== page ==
2-time WPIAL champion wrestler Kenney of Connellsville High chooses WVU
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When Connellsville senior Ethan Kenney made his decision as to where he would attend college, it was somewhat bittersweet for Connellsville wrestling coach Tom Dolde.
Kenney accepted an athletic and academic scholarship to attend West Virginia. There, he will wrestle for the Mountaineers and study engineering.
Dolde is thrilled to have Kenney be the 28th Connellsville wrestler to earn a Division I scholarship, and he estimates that more than $2 million in scholarship money has been earned by Connellsville wrestlers at Division I programs throughout the years.
But seeing Kenney move on isn't easy.
“He has been our team leader for three years,” Dolde said. “His work ethic and attitude toward school and athletics made him the face of our program. It's really tough to lose him. He's a great kid, and he's always been willing to help the team through sacrifice and hard work.”
Kenney's body of work is outstanding.
Kenney was a four-time PIAA qualifier. He placed seventh in the state tournament twice and ended his high school career with a third-place medal at states in 2013. Kenney also is a two-time WPIAL champion.
He finished his career with a 155-33 record.
Kenney met and defeated a number of challenges as a high school wrestler, and he will get the opportunity to test himself at West Virginia, which competes in the Big 12 Conference.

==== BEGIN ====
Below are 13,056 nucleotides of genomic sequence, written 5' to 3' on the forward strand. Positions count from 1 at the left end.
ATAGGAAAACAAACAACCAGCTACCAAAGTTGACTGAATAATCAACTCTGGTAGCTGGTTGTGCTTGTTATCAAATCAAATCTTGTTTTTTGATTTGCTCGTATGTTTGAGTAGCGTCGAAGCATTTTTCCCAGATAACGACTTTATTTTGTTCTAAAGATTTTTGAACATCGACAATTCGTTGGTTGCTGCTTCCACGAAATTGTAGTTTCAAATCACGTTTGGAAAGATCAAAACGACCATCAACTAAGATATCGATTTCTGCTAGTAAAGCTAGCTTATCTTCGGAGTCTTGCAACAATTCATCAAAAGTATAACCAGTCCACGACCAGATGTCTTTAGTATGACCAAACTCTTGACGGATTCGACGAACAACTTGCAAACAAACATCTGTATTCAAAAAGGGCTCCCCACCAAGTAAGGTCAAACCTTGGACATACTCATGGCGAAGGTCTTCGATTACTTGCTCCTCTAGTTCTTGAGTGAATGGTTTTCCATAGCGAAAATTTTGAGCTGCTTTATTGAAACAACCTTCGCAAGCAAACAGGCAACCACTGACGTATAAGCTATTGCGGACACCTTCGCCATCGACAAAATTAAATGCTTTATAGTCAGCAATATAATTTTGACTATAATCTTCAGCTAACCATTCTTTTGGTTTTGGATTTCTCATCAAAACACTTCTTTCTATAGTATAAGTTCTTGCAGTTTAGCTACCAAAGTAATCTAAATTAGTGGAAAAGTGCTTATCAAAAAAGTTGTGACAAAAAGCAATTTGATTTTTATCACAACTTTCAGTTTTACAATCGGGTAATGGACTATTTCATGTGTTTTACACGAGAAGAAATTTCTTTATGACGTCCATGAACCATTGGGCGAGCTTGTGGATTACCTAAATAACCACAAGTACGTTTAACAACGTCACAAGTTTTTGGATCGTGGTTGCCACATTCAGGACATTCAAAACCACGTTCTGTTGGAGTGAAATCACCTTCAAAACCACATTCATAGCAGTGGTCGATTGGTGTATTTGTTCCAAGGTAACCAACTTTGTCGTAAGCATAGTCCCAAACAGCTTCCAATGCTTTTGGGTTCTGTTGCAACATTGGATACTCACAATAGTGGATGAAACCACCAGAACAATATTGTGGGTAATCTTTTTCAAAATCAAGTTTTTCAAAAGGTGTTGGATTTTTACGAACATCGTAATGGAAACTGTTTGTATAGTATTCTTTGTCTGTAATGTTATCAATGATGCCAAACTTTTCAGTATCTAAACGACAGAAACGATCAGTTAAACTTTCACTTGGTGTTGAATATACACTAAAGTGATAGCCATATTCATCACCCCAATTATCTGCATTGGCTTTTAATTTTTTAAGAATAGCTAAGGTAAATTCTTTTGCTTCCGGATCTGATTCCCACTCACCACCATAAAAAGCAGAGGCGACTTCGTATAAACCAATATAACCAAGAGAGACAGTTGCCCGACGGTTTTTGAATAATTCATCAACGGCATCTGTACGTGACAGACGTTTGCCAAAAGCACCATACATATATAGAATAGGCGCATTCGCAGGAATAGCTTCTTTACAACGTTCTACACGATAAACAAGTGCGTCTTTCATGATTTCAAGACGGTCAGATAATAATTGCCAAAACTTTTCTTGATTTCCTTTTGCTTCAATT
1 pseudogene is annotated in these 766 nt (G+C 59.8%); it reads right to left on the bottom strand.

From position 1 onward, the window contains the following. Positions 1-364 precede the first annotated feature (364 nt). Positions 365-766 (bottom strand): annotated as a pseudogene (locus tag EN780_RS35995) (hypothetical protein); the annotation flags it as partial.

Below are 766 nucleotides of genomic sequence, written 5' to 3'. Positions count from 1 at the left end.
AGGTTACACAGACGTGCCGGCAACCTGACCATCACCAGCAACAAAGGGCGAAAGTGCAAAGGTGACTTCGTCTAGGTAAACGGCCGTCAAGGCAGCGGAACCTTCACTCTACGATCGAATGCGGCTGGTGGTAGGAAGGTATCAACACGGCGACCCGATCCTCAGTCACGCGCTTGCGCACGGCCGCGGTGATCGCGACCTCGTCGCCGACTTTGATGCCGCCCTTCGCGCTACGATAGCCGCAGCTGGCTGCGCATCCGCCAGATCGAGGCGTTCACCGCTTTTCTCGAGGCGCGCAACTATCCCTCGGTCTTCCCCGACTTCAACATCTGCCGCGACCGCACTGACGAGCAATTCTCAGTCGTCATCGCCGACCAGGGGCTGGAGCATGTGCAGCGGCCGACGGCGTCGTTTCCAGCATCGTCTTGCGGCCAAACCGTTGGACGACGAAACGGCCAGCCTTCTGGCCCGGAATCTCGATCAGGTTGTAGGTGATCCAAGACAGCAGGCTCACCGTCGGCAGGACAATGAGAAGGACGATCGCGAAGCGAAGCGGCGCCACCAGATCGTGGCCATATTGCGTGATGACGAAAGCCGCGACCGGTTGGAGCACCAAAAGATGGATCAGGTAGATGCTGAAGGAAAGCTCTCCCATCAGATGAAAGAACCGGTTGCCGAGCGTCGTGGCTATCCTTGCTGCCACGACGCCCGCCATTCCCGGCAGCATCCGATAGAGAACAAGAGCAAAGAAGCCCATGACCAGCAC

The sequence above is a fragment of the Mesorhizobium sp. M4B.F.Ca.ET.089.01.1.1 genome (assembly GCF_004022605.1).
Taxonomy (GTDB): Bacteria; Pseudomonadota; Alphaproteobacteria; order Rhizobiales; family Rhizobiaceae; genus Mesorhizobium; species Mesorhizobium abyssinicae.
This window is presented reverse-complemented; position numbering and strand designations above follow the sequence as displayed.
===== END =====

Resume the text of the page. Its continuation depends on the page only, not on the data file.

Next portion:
However, wrestling is just one of the reasons Kenney chose to become a Mountaineer.
“They have a good engineering program at WVU, and it's close to home, so I can come home and see my brother (Tyler Kenney) wrestle,” Kenney said. “That helped with my decision.”
Of course, wrestling also was a big factor in his decision.
The Mountaineers finished with a 2-10 record this past season, and Kenney is looking forward to the challenge of helping to make the program stronger.
“WVU is comprised of a lot of WPIAL guys,” Kenney said.
“They are looking to build it back up, and hopefully, I will be a part of that.”
Kenney expects to wrestle in the 141- or 149-pound weight class.
Kenney is proud to be the 28th Division I wrestler from Connellsville, and he is hoping that his brother, Tyler, who will be a sophomore at Connellsville this season, can follow a similar path.
“It's a good feeling, and hopefully my brother can go to Division I also,” Kenney said. “Hopefully, this serves as motivation for him to keep working hard.”
Dolde, while saddened by the fact that Kenney will be extremely difficult to replace, has little doubt that he will succeed at the next level.
“I expect nothing less at WVU,” Dolde said. “The things he is doing right now is the reason we do this. It's the goal for all of our kids. The basis is education, and without that, what would be the point of high school sports? He will be a scholar-athlete, and that's what it's all about.”
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